PART 2 – INTRODUCTION Family

“It Ain’t the House You Grew Up In”

….or, “How I got to this place with things to say”.  Dad was a brilliant man and my inspiration. The quintessential Depression Baby with a sixth-grade education and the mind of Einstein. At least Einstein from my 8-year-old vantage at the time. Certainly, remarkable in all aspects. I tell people that there are those you can give a bushel of lemons and they’ll have a lemonade business on the corner in a couple days. Give my dad a bushel of lemons and he’d have a processing plant and multi-city distribution network within the week. Not what one might expect from a country boy out of Little River, SC. Frankly, I could write about him for hours. For now, I need to maintain my focus. Suffice to say, this guy could build anything, using anything. He practiced thinking outside the box and encouraged us to do same. “Us” being my two brothers and my sister. I was the squirt and his favorite. At least as far as you know. Everybody is gone now but me. So, you’ll never really know, will you? Be warned, we’re of proud Irish-Catholic descent and marginally colorful. Not a particular source of pride but moreover a content rating of sorts.  It takes every fiber of my being to keep this PG. I’m lucky if it stays an “R” rating. Dad doesn’t get credit for this so much as Mom.  She was, as we like to say in the South, plain spoken.  Hence, I’m a touch plain spoken.  But, forgive me, I digress. Dad imparted that gift of problem solving to me and I couldn’t get enough. He also taught me to use tools and understand the capabilities of the materials available to us. Working with him was always an adventure that resulted in some extraordinary thing being born from it. Sometimes it was a house, or an intense landscaping project, maybe a custom retail display rack or a modification to a truck to carry some weird-ass equipment. Did I mention he only had a sixth-grade education? This guy was the bomb. Dry as hell and funny beyond measure. He could have you rolling on the floor and never crack a smile. He made learning to use your hands a mission of joy.

He had another side too. When I was just a little kid, he worked for a large franchise group out of New York. Dad routinely commuted from Jax., FL to NY city every week. He was VP of development for new franchise concepts. Not too shabby for a farm boy from the sticks. I remember he had this nifty case, about the size of a Buick (remember, I was 8), that had a portable tabletop drafting board and a parallel bar with triangles and scales and all the interesting architect’s tools I couldn’t touch. He did have to leave the room on occasion. I was a good kid but, damn, some stuff just had to be touched. What I remember most is him sitting at the dining room table and creating these fabulous conceptual drawings of prototype buildings for drive-thru dairy stores and the new rage, photo shops. He was using new materials and concepts like prefabricated metal panels with built-in insulation and bright, vibrant colors. He did all of this with no formal training and a box of colored pencils. This was the 1960’s! You might see my fascination at this point. Now do you get why I could talk about him for hours?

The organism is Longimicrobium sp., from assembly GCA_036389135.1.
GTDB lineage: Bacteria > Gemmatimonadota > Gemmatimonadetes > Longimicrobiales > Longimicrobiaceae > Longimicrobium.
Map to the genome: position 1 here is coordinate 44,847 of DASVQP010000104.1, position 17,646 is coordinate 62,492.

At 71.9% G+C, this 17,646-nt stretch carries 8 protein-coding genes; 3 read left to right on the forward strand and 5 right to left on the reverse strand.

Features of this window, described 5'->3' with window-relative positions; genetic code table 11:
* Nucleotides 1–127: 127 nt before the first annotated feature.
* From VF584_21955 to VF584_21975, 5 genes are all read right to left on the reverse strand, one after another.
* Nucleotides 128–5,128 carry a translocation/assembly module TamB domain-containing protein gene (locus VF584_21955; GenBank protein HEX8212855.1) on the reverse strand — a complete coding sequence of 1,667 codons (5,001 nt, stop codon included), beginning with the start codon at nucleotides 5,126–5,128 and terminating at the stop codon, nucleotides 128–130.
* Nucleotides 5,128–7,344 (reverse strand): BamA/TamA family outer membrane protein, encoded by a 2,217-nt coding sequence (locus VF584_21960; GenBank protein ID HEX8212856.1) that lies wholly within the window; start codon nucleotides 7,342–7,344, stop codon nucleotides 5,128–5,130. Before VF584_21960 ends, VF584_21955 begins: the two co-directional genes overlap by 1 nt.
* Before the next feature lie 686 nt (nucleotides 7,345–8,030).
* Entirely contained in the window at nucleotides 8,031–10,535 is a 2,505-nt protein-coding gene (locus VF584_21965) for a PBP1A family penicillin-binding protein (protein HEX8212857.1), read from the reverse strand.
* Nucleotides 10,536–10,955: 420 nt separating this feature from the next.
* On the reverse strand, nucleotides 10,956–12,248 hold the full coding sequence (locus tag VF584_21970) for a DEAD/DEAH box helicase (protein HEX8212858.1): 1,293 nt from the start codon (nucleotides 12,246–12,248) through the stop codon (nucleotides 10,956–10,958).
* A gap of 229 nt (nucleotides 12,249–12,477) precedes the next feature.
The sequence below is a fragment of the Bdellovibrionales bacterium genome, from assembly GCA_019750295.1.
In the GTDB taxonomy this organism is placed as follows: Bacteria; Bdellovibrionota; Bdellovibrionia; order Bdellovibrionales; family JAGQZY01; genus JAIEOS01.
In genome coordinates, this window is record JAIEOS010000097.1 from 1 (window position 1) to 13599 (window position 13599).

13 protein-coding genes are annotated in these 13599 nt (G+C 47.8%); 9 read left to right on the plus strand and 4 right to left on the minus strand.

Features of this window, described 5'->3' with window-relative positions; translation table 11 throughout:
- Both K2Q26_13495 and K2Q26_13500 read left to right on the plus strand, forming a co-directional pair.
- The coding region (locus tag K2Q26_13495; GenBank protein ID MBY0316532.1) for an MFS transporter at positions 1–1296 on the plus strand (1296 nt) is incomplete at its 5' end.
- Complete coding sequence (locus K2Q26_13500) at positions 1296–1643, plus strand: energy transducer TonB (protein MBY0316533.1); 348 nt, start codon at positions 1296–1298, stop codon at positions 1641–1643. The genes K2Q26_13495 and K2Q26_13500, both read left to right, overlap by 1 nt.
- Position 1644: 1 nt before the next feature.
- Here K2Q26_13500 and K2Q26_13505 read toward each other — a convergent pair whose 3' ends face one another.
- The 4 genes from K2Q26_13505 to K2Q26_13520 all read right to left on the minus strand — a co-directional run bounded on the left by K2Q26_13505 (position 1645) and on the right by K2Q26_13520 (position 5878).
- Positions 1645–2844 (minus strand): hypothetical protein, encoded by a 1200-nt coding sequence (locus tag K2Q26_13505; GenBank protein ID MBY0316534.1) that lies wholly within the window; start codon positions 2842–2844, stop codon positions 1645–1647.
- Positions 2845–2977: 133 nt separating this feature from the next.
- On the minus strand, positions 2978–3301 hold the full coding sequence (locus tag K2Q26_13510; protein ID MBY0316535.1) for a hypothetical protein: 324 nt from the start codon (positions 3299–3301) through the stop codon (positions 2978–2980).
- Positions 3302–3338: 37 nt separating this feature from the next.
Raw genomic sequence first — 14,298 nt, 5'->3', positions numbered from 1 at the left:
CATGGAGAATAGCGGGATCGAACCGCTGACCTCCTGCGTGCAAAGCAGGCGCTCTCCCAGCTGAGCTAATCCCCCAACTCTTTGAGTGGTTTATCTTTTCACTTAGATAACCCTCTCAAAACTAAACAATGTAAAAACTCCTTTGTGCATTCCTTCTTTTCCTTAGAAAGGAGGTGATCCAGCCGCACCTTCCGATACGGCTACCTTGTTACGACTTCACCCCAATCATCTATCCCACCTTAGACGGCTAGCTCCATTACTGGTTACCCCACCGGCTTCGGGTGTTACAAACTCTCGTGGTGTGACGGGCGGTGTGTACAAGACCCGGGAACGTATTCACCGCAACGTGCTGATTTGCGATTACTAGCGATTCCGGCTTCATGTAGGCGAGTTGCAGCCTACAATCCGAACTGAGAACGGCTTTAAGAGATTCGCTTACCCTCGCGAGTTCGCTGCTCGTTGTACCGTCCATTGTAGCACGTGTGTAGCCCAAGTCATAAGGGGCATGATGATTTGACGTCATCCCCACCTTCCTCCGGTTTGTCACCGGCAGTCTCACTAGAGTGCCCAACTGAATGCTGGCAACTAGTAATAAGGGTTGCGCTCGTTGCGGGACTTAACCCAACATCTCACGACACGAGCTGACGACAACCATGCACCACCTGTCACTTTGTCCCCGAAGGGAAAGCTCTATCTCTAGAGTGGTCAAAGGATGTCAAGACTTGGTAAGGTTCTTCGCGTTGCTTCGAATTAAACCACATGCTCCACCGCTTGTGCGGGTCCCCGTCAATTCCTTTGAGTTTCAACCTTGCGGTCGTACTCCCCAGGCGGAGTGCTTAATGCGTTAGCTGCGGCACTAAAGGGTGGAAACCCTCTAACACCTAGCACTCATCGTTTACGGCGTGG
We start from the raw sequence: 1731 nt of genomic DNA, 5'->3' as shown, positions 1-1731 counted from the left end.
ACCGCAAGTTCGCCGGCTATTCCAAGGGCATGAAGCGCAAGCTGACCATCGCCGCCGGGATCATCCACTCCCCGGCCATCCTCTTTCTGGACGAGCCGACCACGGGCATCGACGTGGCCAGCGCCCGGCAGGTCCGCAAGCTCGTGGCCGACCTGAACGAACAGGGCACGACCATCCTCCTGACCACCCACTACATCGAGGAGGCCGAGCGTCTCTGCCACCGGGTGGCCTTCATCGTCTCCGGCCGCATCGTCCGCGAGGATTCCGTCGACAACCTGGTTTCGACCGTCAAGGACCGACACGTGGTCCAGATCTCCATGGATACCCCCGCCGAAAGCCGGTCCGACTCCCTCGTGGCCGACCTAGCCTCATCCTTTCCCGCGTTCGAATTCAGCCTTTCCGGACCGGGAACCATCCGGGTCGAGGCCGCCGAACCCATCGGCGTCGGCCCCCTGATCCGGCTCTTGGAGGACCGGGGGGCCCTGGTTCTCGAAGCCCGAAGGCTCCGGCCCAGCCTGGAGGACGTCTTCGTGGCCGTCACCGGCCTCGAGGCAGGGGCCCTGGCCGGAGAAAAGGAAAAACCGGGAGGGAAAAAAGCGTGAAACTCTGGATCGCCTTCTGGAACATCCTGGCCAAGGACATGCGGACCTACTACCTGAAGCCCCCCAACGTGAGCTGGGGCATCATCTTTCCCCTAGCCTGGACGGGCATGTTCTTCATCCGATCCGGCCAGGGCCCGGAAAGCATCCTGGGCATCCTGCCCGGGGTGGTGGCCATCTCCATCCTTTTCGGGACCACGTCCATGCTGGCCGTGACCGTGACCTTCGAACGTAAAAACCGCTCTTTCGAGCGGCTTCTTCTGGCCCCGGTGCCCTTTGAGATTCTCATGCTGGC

Please know that Mom figures in here prominently as well. Regarding our discussion, she doesn’t get top-billing but rest assured, she was a huge part of the picture. First, she was a damn Yankee (dark family secret). A 5’4” Catholic girl from Philadelphia. If it was on her mind, it usually fell out of her mouth with minimal resistance. We called her “the little Sherman Tank”. Makes sense; she was let’s say…diminutive compared to all of us at 6’ plus except my sister at a mere 5’11”. Keeping us in line was a sheer act of will. Keeping her from going off the rails was Dad. It was a collaboration. Very Irish. Other than being a great partner to my Dad, like Dad, Mom was a great encourager to try without regard to failure. The road to success is often paved with the success, and failure of others.  We just add to the pavement. 

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